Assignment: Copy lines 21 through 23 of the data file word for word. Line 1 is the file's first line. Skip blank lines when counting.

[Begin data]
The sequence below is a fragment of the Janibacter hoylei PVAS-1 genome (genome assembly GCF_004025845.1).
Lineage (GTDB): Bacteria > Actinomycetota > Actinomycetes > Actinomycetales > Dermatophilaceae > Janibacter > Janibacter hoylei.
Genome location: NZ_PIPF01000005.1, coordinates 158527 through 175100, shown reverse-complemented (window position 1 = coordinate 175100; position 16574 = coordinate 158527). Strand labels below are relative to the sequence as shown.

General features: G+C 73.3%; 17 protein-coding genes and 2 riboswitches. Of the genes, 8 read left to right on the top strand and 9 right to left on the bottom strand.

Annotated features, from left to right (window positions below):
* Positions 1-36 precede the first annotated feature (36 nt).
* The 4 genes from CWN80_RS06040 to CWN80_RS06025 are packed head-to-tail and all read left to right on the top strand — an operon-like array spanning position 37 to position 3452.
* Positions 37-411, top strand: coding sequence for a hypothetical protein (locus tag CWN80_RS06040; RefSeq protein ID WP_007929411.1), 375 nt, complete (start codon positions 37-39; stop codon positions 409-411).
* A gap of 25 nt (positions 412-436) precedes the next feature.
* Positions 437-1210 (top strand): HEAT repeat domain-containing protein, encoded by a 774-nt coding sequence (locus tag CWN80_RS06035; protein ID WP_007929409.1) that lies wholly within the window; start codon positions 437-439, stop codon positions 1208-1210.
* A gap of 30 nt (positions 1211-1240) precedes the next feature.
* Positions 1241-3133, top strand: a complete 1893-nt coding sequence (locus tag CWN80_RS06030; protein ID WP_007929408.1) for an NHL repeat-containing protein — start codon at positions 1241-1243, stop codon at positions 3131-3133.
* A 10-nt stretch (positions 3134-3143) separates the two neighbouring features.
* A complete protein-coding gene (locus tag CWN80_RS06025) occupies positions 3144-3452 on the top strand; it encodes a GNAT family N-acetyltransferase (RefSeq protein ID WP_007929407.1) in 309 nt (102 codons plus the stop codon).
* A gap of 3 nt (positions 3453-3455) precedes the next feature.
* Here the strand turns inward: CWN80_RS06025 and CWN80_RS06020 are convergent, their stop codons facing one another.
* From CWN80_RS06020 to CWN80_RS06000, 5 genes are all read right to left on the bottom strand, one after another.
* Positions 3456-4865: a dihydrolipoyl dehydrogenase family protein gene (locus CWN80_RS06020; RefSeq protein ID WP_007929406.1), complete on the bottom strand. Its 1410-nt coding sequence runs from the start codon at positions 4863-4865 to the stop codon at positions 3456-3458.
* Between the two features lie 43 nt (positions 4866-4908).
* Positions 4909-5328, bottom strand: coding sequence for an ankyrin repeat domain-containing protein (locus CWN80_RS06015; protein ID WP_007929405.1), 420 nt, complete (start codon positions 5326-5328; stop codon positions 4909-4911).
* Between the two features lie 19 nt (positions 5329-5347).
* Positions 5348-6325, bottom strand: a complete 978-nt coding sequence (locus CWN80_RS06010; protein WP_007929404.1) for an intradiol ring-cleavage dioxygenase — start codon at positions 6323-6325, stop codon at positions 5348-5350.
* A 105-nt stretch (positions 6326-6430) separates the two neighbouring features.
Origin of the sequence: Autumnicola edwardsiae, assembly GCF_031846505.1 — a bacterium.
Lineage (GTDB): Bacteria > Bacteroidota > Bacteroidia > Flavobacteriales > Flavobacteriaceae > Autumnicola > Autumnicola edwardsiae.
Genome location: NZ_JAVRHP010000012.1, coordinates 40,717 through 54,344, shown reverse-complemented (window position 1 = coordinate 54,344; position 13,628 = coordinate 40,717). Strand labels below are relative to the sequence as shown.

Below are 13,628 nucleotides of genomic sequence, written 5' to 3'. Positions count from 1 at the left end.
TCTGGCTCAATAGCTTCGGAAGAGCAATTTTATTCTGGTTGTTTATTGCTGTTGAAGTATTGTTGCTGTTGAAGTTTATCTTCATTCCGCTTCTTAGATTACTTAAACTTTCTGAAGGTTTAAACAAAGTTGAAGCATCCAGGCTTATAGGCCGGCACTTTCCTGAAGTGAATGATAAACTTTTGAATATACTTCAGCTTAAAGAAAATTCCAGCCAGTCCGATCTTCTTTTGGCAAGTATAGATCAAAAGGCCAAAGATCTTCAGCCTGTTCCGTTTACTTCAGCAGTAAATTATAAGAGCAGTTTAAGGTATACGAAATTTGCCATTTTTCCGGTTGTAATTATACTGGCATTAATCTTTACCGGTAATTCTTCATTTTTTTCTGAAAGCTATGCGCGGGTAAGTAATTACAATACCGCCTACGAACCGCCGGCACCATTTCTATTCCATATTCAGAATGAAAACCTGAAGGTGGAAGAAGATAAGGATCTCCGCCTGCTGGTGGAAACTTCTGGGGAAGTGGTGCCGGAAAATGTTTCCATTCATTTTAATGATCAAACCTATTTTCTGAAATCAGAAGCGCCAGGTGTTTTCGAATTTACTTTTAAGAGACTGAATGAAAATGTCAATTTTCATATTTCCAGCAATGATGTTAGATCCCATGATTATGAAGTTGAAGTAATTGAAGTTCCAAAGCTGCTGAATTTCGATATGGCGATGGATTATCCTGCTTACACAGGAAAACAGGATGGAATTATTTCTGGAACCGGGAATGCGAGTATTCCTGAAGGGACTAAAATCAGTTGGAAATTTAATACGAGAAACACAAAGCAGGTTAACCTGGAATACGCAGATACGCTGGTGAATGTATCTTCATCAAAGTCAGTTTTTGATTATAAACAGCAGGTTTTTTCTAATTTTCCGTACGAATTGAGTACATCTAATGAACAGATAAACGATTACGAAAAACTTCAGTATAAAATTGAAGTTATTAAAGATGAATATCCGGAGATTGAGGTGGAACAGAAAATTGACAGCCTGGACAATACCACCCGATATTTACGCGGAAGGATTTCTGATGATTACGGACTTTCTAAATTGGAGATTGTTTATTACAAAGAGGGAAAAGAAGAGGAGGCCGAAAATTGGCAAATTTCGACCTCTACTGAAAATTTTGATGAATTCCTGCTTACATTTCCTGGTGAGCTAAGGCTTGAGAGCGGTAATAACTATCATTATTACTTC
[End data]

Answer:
* Between the two features lie 19 nt (positions 5329-5347).
* Positions 5348-6325, bottom strand: a complete 978-nt coding sequence (locus CWN80_RS06010; protein WP_007929404.1) for an intradiol ring-cleavage dioxygenase — start codon at positions 6323-6325, stop codon at positions 5348-5350.
* A 105-nt stretch (positions 6326-6430) separates the two neighbouring features.